This cyberattack caused many issues with the hospital’s networks for two weeks. This led to Boston Children’s Hospital losing $300,000 in donations. More importantly, the workers reported that there was a disruption in communications with other health care facilities.
The DDoS attack timeline
The DDoS attack took place over the span of a week, starting with a threat on Twitter from Anonymous. It stated that the hospital would fall victim to a cyberattack if they didn’t give Pelletier back to her parents and punish the clinicians that had diagnosed her.
When the hospital didn’t follow through, Gottesfeld targeted their website first. When there was no change, he ramped up his attacks to include domain name system (DNS) reflection flood (a manipulation of servers) and significantly slowed all traffic on their site.
Luckily, the hospital was able to stop the DDoS from reaching its desired targeted servers and wreaking havoc on the hospital. If the DDoS was big enough, it could have the potential to slow network connections between devices. This could have caused a variety of issues related to care delivery, as one radware article suggests.
According to radware, when the attack peaked, the threat actor was using spear-phishing email techniques to “try to lure recipients into clicking embedded links or opening attachments, thereby granting access to part of the network behind the hospital’s firewall.”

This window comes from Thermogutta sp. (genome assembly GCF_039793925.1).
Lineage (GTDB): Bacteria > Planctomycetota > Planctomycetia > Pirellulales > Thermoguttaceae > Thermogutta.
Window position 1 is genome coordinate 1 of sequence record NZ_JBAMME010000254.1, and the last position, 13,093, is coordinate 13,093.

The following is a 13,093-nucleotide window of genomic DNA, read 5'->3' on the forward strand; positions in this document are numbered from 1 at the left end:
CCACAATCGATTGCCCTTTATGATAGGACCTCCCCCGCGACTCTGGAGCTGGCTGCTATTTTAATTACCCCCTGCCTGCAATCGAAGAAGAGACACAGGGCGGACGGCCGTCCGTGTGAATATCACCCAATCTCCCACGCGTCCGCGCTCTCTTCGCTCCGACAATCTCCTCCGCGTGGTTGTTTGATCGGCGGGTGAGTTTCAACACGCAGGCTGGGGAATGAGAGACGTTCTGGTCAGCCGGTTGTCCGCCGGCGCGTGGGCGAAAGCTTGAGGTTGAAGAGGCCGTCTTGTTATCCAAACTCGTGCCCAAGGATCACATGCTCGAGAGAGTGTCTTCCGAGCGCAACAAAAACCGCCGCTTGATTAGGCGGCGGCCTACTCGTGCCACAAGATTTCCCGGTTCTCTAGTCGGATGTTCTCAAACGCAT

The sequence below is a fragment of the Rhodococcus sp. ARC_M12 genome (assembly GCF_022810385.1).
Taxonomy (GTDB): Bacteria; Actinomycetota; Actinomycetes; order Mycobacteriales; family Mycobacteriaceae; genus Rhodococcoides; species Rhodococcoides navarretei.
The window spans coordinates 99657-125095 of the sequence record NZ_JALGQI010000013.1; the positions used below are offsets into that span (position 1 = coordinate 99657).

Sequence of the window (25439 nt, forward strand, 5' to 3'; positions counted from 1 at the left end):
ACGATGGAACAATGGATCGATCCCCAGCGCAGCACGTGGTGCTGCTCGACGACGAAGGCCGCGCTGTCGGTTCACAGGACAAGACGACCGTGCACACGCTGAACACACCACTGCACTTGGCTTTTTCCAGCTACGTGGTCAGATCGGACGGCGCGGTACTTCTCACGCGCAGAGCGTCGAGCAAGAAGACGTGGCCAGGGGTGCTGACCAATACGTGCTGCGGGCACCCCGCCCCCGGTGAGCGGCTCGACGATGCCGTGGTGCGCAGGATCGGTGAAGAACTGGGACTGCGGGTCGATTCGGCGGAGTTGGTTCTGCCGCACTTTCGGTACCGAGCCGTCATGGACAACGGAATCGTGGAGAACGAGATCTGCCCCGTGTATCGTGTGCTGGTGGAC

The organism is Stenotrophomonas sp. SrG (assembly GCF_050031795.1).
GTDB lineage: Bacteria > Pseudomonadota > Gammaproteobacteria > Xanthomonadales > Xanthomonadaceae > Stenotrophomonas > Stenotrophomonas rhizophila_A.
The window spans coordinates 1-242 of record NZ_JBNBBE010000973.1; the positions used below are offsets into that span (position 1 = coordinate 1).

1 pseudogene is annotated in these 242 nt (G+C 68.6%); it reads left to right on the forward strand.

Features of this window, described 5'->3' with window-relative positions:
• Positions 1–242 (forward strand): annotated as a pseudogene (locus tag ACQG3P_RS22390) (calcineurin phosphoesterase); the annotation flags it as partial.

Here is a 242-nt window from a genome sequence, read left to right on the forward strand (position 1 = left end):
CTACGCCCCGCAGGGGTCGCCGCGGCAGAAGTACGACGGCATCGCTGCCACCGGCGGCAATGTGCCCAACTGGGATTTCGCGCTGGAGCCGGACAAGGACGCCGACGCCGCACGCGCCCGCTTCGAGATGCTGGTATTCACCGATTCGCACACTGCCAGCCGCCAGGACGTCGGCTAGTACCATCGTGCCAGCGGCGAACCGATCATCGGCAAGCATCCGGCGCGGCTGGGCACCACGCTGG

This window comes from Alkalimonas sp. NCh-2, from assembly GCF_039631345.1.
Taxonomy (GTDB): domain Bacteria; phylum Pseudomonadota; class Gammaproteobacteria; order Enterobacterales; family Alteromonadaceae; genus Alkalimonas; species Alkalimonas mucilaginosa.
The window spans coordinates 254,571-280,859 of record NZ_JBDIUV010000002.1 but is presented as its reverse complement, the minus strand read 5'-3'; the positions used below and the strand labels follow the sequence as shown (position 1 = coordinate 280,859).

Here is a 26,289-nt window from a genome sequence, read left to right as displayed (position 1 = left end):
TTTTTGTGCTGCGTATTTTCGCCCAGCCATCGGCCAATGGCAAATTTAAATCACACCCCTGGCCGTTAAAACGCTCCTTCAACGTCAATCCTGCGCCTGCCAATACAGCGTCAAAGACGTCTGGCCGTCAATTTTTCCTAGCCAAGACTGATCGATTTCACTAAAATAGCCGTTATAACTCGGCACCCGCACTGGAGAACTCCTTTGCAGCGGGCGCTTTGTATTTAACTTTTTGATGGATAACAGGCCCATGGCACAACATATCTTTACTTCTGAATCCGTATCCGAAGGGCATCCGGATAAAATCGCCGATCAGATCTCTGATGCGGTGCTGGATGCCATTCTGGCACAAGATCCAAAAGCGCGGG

Boston Children’s Hospital was swift to respond and mitigate any damages from the attack, activating their incident response team. When the team started their diagnostics, they noticed that the hospital had lost the ability to move prescriptions to pharmacies and to access remote health records. The internal email system was also taken down.
Gottesfeld taken into custody for cyberattack
The FBI suspected Gottesfeld was behind the attack, so they took his computers and hard drives to further investigate. When charges were pending, Gottesfeld and his wife fled the country.
Soon after, they ran into trouble with their boat and needed to notify authorities for aid, resulting in them being picked up by a Disney cruise ship and taken into custody by the FBI. In February 2018, according to HIPAA Journal, “Gottesfeld was charged with two counts of conspiracy and two counts of causing damage to protected computer.”
Gottesfeld is on record as saying that he regrets none of his actions. He was sentenced to 10 years in prison plus $443,000 in restitution. The major concern upon his release is that he will continue to attack other places if he has a cause.
Where does ethical hacking stand in the game of ethics? It’s a gray area. Needless to say, instilling strong cybersecurity practices into a business will help prevent attacks. Because Boston Children’s Hospital had a response team in place, they were able to act quickly before any excessive damage was done.
Although this attack only truly led to lost money, it could’ve led to lost lives had the DDoS been executed on a larger scale OR had Gottesfeld chosen a different type of attack to use (malware, logic bomb). If the attack had reached the point where it impacted different life-saving medical devices, things could have been much worse.